March 30, 2008

Second Sunday of Easter

Acts 2: 42-47; 1 Peter 1: 3-9; Jn 20: 19-31

Presented at Westminster Tower 3/27/08

Dc. Larry Brockman

I want to ask you a simple question.  Do you believe that the sun will go down tonight?  Well do you?  (Pause for response)  Yes, of course you do.  But you know something-   You don’t actually “believe it”,  Rather, you know it-  you know it.  It’s a sure thing, isn’t it?  You have seen it, over and over, so you say you “believe it”; but your experience has shown it to be so, and what you really mean is that you know it. 

Indeed, there is a big difference between “knowing” and “believing”.  Believing involves an act of faith.  It means accepting something you can’t prove.  It means accepting something you don’t know as a fact; something you accept as a fact- without hard evidence, without proof.  Like the fact that there is a God; like the fact that Jesus is God become man;  Like the fact that Jesus is the Christ, the Messiah;  Like the fact that Jesus Christ died and rose from the dead; and like the fact that you receive the body and blood of Jesus at Communion.  These are all things that you have to believe, they are not things that you “know”.   

Today is Divine Mercy Sunday.  Each year, the second Sunday of Easter is designated as Divine Mercy Sunday.  Peter talks about Divine Mercy in the second reading.  Peter says, and I quote:  “Blessed be the God and father of our Lord Jesus Christ, who in his great mercy gave us a new birth to a living hope through the resurrection of Jesus Christ from the dead”.  There are two key things that Peter said: he talks about God’s great mercy, and he talks about the new birth to a living hope we all receive through the resurrection.  Now the mercy part of Peter’s statement is very important.  You can’t earn everlasting life through your own efforts.  No, it is a gift from God-   And that is the essence of the great mercy Peter is talking about.  God freely gives us that gift.  He gives us that gift out of his Mercy alone.  But, only if you believe- believe that he is the one God, that Jesus is God and man; that Jesus was his Messiah; that Jesus died on the cross and rose from the dead, and that his life after that resurrection will be shared with all of us, and indeed, is already being shared with all of us through the Eucharis.  That is the living hope that you all receive through the resurrection- if you believe.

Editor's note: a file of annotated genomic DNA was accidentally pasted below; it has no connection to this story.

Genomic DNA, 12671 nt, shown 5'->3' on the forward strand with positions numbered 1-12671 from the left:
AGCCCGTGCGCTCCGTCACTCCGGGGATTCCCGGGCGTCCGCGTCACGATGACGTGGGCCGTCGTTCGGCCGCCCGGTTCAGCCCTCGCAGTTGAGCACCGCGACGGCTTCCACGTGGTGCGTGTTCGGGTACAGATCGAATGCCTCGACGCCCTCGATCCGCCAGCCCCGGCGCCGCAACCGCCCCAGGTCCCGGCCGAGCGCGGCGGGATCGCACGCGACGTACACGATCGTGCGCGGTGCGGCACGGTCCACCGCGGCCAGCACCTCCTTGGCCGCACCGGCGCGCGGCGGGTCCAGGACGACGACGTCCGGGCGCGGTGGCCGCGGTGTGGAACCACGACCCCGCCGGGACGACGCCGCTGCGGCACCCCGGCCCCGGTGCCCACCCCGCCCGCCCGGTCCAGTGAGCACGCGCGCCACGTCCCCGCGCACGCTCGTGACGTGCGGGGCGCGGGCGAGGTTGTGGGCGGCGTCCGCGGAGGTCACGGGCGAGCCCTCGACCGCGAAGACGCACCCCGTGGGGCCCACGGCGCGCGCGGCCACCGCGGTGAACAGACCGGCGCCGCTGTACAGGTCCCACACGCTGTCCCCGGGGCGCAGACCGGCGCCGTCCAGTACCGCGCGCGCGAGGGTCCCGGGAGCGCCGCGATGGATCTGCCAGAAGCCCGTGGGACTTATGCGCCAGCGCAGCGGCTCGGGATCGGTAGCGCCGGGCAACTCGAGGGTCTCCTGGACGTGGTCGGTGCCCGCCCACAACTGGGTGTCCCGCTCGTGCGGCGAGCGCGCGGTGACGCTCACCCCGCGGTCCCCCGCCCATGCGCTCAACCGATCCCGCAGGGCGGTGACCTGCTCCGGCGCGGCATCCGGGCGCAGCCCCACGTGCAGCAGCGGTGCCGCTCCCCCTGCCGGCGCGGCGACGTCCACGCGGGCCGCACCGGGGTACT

We are told two stories today about faith and belief:  First, the story of Thomas.  If your honest, then you know that there is a little bit of the doubting Thomas in all of you.  Each year the Church goes through Advent, Christmas, Lent, Holy Week, and Easter celebrations to remind us of the essentials of our Faith.  But do we really believe them?  Do you really believe them?  Most of us would rather have the kind of proof that Thomas said he wanted, because most of us only want to accept what we know.  The real challenge you have as Christians, though, is to believe without seeing, just as Christ tells Thomas.   

The other story is the one from Acts.  This is a story about the early Christians.  These people actually believed.  Most of them were not eye witnesses themselves, no.  But, they believed on the strength of the teaching of the Apostles.  Just as you are called to believe on the strength of the teaching of the Apostles recorded in the Scriptures and handed on in the teachings of the Church.  These people experienced the awe and joy of the Easter promise.  They waited in joyful expectation of the second coming of the Lord, because they actually believed in that promise.   

The Easter season is a time for all of you to abandon your need to know that Jesus was resurrected, and embrace your faith in the fact that Jesus was raised from the dead.  It is also a time to reflect on the Divine Mercy of God.  Because no matter what you have done- no matter how great your sin and whatever hold it might have on you, all you need do to merit that gift of Divine mercy is to ask for God’s forgiveness, and believe in him.  Know that in just a few minutes, you can experience the living hope of the resurrected Jesus when you go to Communion.   

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